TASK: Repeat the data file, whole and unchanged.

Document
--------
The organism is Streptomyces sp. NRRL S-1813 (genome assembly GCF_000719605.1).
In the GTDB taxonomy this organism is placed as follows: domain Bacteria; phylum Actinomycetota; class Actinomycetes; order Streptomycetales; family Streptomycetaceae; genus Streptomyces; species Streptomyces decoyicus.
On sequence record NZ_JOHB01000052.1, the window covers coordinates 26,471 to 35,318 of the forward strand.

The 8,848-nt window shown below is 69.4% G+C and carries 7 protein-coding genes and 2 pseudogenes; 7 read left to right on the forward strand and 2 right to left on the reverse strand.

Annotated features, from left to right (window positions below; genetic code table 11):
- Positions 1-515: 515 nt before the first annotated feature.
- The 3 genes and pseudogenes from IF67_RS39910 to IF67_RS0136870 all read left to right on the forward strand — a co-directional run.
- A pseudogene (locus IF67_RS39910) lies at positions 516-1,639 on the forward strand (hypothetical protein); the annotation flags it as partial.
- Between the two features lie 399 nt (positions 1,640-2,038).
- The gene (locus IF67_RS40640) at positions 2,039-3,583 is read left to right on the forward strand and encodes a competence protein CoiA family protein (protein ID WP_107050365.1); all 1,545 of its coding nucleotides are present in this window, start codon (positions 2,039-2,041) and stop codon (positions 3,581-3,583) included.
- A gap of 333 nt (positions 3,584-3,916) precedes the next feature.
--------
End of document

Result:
The organism is Streptomyces sp. NRRL S-1813 (genome assembly GCF_000719605.1).
In the GTDB taxonomy this organism is placed as follows: domain Bacteria; phylum Actinomycetota; class Actinomycetes; order Streptomycetales; family Streptomycetaceae; genus Streptomyces; species Streptomyces decoyicus.
On sequence record NZ_JOHB01000052.1, the window covers coordinates 26,471 to 35,318 of the forward strand.

The 8,848-nt window shown below is 69.4% G+C and carries 7 protein-coding genes and 2 pseudogenes; 7 read left to right on the forward strand and 2 right to left on the reverse strand.

Annotated features, from left to right (window positions below; genetic code table 11):
- Positions 1-515: 515 nt before the first annotated feature.
- The 3 genes and pseudogenes from IF67_RS39910 to IF67_RS0136870 all read left to right on the forward strand — a co-directional run.
- A pseudogene (locus IF67_RS39910) lies at positions 516-1,639 on the forward strand (hypothetical protein); the annotation flags it as partial.
- Between the two features lie 399 nt (positions 1,640-2,038).
- The gene (locus IF67_RS40640) at positions 2,039-3,583 is read left to right on the forward strand and encodes a competence protein CoiA family protein (protein ID WP_107050365.1); all 1,545 of its coding nucleotides are present in this window, start codon (positions 2,039-2,041) and stop codon (positions 3,581-3,583) included.
- A gap of 333 nt (positions 3,584-3,916) precedes the next feature.